For the last several years, supporters of affirmative action have awoken every day justifiably fearing that the courts would bring race-conscious university admissions policies to a swift end. The 2006 appointment of Justice Samuel Alito gave conservatives a solid majority on the Supreme Court, and Justice Anthony Kennedy, the closest thing the Court has to a swing voter on issues of race, has not historically been sympathetic to affirmative action.
Fisher v. University of Texas at Austin, which the Supreme Court decided on Thursday, was the vehicle opponents of affirmative action chose in order to kill the programs. And, as this case proceeded through one of the most conservative federal appeals courts in the country and then, to two separate trips to the Supreme Court, it looked likely that affirmative action was on its death bed. Worse, for defenders of race-conscious programs, Justice Elena Kagan was recused from Fisher, so Justice Antonin Scalia’s recent death appeared unlikely to change the outcome in this case.
At yet, affirmative action will survive. As ThinkProgress quipped shortly after the second round of Supreme Court oral arguments in Fisher, Justice Kennedy spent the entirety of this litigation playing the role of the Dread Pirate Roberts from Rob Reiner’s classic film The Princess Bride. In that film, the Dread Pirate keeps a captive alive, telling him each night that “I’ll most likely kill you in the morning.” Yet in the end, the pirate does not kill his captive, instead turning over his ship and his title to the new Dread Pirate.
As it was in the movies, so it was Thursday in the Supreme Court — sort of. Though Kennedy appeared likely to kill affirmative action at many turns throughout this case, he cast the key fourth vote to uphold it over the dissents of his three most conservative colleagues. But, while Fisher is a victory for affirmative action, it is only a partial one. Kennedy’s opinion makes it clear that universities have a high and ongoing burden if they want to maintain affirmative action programs. It could also potentially inspire a rash of harassment suits targeting these programs.
The University of Texas’ admissions system, as Kennedy notes, is unusual. About three-quarters of the class is admitted through a “Top Ten Percent Plan,” which admits all Texas high school students in the top ten percent (or, more recently, about the top eight percent) regardless of their other qualifications. This plan does admit some students of color, but it only achieved fairly marginal diversity. In 2002, for example, before the university implemented the affirmative action program that was challenged in Fisher, “52 percent of undergraduate classes with at least five students had no African-American students enrolled in them, and 27 percent had only one African-American student.”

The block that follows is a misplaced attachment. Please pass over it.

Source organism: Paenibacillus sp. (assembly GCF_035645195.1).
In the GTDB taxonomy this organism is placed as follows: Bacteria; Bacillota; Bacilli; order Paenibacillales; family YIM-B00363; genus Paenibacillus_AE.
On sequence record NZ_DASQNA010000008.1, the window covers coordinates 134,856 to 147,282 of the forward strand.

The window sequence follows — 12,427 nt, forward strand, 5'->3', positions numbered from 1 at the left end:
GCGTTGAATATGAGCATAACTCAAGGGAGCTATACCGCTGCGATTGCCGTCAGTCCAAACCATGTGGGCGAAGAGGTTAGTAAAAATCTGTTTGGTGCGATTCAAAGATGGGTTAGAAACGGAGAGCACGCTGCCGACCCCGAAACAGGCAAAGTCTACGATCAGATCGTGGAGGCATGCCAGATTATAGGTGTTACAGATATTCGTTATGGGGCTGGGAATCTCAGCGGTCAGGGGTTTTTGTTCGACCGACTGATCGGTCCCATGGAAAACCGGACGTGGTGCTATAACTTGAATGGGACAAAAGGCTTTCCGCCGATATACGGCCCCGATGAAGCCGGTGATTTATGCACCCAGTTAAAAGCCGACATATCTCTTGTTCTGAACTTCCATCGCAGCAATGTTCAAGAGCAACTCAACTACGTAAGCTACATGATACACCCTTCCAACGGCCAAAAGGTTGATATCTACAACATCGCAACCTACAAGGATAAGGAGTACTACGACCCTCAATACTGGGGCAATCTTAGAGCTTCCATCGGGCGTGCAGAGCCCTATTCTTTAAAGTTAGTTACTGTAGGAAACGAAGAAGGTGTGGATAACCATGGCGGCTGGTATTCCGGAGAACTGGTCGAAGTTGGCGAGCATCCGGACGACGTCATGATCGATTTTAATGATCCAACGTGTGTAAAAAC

Then, in 2003, the Supreme Court upheld an affirmative action program at the University of Michigan law school in Grutter v. Bollinger. As Grutter held, and as Kennedy reiterates in Thursday’s opinion, universities may consider race in admissions because racial diversity benefits all students. “Enrolling a diverse student body ‘promotes cross-racial understanding, helps to break down racial stereotypes, and enables students to better understand persons of different races,’” Kennedy explains. “Equally important, ‘student body diversity promotes learning outcomes, and better prepares students for an increasingly diverse workforce and society.’”
In the wake of Grutter, Texas decided that race would be one of a myriad of factors that would play a minor role in determining who was admitted among the 25 percent of students who were not admitted by the Top Ten Percent plan. Kennedy’s opinion holds that Texas did not violate the Constitution when they decided to consider race in this way.
So that’s the good news for affirmative action. The bad news is that Kennedy’s opinion also imposes tough and continuing burdens on universities that wish to implement similar affirmative action programs. “Because racial characteristics so seldom provide a relevant basis for disparate treatment,” Kennedy explains, “race may not be considered [by a university] unless the admissions process can withstand” the highest level of constitutional scrutiny. In practice, that means that “through regular evaluation of data and consideration of student experience, the University must tailor its approach in light of changing circumstances, ensuring that race plays no greater role than is necessary to meet its compelling interest.” An admissions policy that survives review today may no longer pass Kennedy’s test tomorrow.
Kennedy also emphasizes just how many hoops Texas jumped through in order to produce an acceptable plan. The University of Texas “conducted ‘months of study and deliberation, including retreats, interviews, [and] review of data.’” This review culminated in a “39-page proposal” that “was written following a year-long study, which concluded that ‘[t]he use of race-neutral policies and programs ha[d] not been successful’ in ‘provid[ing] an educational setting that fosters cross-racial understanding, provid[ing] enlightened discussion and learning, [or] prepar[ing] students to function in an increasingly diverse workforce and society.’”
So, while other universities remain free to implement affirmative action programs after Fisher, they will need to jump through similar hoops. And even if they succeed in doing so, they still have an “ongoing obligation to engage in constant deliberation and continued reflection regarding its admissions policies.” It is easy to imagine how conservative litigators can turn this obligation into an opportunity to harass universities with expensive suits designed to wear down the school’s commitment to affirmative action.
In the meantime, however, affirmative action survives another day. That’s an outcome few people thought possible when Fisher first reached the Supreme Court.